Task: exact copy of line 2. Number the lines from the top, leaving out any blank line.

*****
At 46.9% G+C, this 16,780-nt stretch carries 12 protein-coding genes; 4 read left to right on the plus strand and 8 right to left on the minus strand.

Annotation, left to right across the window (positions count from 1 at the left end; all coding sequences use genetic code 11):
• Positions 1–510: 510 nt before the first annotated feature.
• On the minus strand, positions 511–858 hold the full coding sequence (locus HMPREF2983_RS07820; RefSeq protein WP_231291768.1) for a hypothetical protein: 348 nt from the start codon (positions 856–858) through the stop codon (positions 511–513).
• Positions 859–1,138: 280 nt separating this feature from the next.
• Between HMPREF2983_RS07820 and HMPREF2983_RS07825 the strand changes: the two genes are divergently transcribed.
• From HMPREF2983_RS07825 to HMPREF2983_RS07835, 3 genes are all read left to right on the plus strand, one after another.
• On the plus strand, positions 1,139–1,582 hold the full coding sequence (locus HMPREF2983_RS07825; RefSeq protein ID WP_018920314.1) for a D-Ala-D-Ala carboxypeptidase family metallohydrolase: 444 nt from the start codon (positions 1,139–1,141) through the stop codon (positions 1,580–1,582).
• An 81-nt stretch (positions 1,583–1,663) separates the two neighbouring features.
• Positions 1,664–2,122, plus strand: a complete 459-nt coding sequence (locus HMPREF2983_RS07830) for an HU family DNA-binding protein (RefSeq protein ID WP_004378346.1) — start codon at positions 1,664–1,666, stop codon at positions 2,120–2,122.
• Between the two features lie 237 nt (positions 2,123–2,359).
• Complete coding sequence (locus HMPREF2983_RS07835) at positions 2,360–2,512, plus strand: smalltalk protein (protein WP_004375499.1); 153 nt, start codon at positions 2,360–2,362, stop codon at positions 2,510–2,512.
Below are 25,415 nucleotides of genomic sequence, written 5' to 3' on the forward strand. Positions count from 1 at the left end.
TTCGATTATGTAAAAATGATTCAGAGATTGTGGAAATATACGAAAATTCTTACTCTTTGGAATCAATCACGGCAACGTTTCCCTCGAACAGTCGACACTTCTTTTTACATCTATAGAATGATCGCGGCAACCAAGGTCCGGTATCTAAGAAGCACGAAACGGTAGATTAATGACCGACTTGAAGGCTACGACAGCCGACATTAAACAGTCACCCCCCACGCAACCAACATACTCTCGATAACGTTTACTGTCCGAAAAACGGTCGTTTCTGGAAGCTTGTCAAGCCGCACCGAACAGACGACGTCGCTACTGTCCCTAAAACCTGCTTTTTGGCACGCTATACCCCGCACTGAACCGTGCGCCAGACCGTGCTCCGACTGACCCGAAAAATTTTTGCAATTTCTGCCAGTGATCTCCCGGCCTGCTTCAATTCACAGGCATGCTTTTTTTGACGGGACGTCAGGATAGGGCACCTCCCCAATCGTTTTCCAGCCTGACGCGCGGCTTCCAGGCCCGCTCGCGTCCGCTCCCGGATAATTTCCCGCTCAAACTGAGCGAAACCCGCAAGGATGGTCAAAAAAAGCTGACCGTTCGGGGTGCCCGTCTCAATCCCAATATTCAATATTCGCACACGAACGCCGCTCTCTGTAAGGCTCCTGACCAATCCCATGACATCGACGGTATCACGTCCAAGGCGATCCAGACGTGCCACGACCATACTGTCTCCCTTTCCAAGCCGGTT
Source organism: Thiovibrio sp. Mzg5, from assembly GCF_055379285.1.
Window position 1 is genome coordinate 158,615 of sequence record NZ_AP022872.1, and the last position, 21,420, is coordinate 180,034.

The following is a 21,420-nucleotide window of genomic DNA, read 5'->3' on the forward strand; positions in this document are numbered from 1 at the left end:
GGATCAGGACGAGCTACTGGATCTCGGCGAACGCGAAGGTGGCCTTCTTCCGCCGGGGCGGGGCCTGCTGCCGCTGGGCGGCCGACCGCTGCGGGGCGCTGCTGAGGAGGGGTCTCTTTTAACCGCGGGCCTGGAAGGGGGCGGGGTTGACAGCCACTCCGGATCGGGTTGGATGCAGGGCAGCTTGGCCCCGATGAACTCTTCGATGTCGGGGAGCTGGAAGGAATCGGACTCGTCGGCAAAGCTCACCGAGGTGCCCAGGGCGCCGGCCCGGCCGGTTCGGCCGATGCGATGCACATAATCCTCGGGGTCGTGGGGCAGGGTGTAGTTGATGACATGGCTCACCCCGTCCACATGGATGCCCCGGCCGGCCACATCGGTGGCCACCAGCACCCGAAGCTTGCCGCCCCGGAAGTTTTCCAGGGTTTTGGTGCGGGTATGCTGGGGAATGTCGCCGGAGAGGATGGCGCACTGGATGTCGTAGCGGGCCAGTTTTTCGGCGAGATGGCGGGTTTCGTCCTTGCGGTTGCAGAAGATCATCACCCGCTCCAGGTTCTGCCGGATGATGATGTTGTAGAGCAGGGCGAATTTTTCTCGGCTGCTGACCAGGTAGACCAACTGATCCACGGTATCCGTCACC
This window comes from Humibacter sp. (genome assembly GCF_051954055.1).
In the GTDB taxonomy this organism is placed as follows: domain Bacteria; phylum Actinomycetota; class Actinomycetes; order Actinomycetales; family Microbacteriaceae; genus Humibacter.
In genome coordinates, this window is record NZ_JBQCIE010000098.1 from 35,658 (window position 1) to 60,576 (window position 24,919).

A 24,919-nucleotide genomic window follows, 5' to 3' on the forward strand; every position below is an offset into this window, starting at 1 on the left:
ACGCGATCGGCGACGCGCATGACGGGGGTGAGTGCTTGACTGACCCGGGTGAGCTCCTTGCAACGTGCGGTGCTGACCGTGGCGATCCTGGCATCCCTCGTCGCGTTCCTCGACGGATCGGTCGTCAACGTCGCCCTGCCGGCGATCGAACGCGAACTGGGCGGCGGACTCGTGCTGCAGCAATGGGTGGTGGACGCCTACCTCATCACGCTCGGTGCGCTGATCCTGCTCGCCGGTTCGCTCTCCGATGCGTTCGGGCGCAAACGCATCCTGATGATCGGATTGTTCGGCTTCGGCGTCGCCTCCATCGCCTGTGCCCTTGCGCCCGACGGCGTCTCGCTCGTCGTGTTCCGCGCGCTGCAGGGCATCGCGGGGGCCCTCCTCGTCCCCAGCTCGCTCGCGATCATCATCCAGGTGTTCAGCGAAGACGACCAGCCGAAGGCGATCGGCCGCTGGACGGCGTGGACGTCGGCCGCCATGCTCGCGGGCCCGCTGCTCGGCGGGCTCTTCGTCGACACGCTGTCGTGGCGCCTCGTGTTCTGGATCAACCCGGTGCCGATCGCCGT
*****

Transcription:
Annotation, left to right across the window (positions count from 1 at the left end; all coding sequences use genetic code 11):